‘It wasn’t quite what you are thinking’ she said. ‘I was a dancer. Yes, I gave private dances to those who were willing to pay for it, but that’s as far as it went. The club was very strict about that. Anyone touched us and they were thrown out immediately.’ She paused. Dillon took in what she was saying, trying to dampen the thought of a semi naked Eva doing some erotic dance around a pole. He shifted uncomfortably.
‘Ramon was always so nice to me. He lavished me with gifts and he wouldn’t stop pestering me until I eventually agreed to have dinner with him. After a few dates he asked me to marry him and I said yes.’
‘Only a few dates?’ Dillon asked.
‘Yes, crazy isn’t it? I was sick of working the club and having the men leering over me, stuffing 50-Euro notes down my top. Ok so the money was good but I wanted more from my life. Ramon was my way out.’
Eva checked her watched and returned to her seat, her back turned towards Dillon. A couple of minutes later, Ramon came in to the room. Bang on time, he gave Dillon the impression of someone who liked order and didn’t like to be kept waiting.

Ramon greeted Eva with a kiss on each cheek again and introduced her to two men who had come in to the bar with him. He gently helped Eva off her bar seat, without a hint of the aggression he had shown before and with his arm around her back guided her towards the door. Dillon watched them leave and just before they exited, Eva’s eyes caught his.

Dillon left the bar and went up to his room. The smell of Eva’s perfume lingered around him, a soft floral scent that oozed femininity. He sighed and flung himself backwards on the bed. Grabbing the remote, he turned on the TV and flicked through to find the English speaking channels. There weren’t many to choose from but at least he was able to catch up on the news. Leaning over, he pulled a beer from the mini bar and cracked it open with his teeth, spitting the lid somewhere off to the other side of the bed. What he needed, he thought, was more alcohol to take away all coherent thoughts. No more regrets, no more hate, he needed to stop thinking about all of them and right there and then he had to stop thinking about Eva too.

Waking up fully clothed and lying on the top of the bed was another regret, as was the dense feeling inside his head. Showering helped a little, but Dillon needed some breakfast to line his stomach so he made his way down to the restaurant. It was almost eleven, but service wasn’t due to finish until 11.30. Breakfast buffets had become the norm and Dillon was used to the greasy, grey-looking offerings that looked at least three days old. This hotel was no different, it seemed.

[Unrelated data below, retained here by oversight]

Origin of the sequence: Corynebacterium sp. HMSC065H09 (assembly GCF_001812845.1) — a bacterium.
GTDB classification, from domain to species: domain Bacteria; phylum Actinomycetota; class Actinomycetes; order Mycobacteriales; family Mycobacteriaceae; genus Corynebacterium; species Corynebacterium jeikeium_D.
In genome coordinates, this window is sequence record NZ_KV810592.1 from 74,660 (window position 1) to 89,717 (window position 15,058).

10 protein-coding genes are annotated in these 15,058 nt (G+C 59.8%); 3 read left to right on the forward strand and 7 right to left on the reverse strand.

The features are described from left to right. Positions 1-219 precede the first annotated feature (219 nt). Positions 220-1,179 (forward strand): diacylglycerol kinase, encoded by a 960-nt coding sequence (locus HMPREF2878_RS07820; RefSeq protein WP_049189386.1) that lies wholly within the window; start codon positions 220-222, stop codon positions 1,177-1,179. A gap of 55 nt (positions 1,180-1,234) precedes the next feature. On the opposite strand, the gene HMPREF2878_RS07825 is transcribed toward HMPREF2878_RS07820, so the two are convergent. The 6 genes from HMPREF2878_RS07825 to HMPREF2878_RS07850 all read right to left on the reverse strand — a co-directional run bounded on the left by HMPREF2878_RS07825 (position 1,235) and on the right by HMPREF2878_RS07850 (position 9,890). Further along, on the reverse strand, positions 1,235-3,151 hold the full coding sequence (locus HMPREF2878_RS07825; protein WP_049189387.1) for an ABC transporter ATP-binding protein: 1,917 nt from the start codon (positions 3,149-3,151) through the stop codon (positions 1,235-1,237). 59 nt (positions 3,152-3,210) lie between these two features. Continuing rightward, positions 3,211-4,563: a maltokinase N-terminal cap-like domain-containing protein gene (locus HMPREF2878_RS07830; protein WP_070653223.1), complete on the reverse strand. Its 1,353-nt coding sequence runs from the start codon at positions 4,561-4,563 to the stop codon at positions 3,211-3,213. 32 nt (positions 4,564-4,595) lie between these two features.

Just as he was getting up to leave, Eva and Ramon came out of a private dining room just off to the right of the restaurant. A waiter accompanied them and Ramon was obviously barking orders at him. Dillon glanced at Eva, who looked his way but didn’t acknowledge him. She was wearing the shortest of denim shorts with cowboy-style boots and a loose flowing cami top. Her hair was loosely pinned back off her face. The contrast to the heavily made up vixen he had met the night before with the young, girl-like figure stood before him was astounding. Ramon was dressed down too, but it didn’t make the age gap between them look any smaller. In fact, he looked more like her father than he had done the previous evening.

As they left, Dillon felt a sudden pang of loneliness. Despite their strange relationship, Ramon and Eva were at least a couple. They had each other and he had no one. In Barcelona, he felt as though he didn’t have a friend in the world. Feeling sorry for himself, he couldn’t think of anything else to do except head to the beach and while away the day by relaxing in the sun and getting drunk.

The combination of alcohol and sun was a heady mix. When Dillon returned to the hotel later in the afternoon, he was sun kissed and light headed. He caught a glimpse of his reflection in a mirror in the lobby and thought he looked healthier than he had done in some time. Once showered and changed and having sobered up a little, he sauntered down to the restaurant with a newfound confidence, smiling at the receptionist as he passed her by, causing her to blush. Dillon shook his head in wonder as he walked on. What girls saw in him he did not know – rough, rugged and arrogant surely weren’t sought after traits?

Nikki Young Writes
<div align="center"><a href="" title="Nikki Young Writes"><img src="" alt="Nikki Young Writes" style="border:none;" /></a></div>


  1. maddy@writingbubble

    I enjoyed this insight into Dillon and I’m wondering how this fits with the other extracts. Thanks for sharing, I always like reading snippets of your book. xx #Theprompt

    • Nicola Young

      He leaves his hometown and moves first yo London, then Paris, then Barcelona. Each place has a different story.

  2. mummyshambles

    Ooh la la! Just what I needed to brighten up a dull day!
    I like Dillon. I’d like to give Ramon a belt with my handbag.
    Great writing! X

    • Nicola Young

      Ramon is a nasty character and it gets worse I’m afraid.

  3. Sara (@mumturnedmom)

    Oh, I enjoyed reading this! A fun interlude in the story, but like Maddy, I am curious as to how it fits in, more please … 🙂 Thank you for sharing with #ThePrompt x

    • Nicola Young

      It’s like a series of mini stories as he moves from one place to another, trying to forget about someone but failing every time.


Submit a Comment

Your email address will not be published. Required fields are marked *

This site uses Akismet to reduce spam. Learn how your comment data is processed.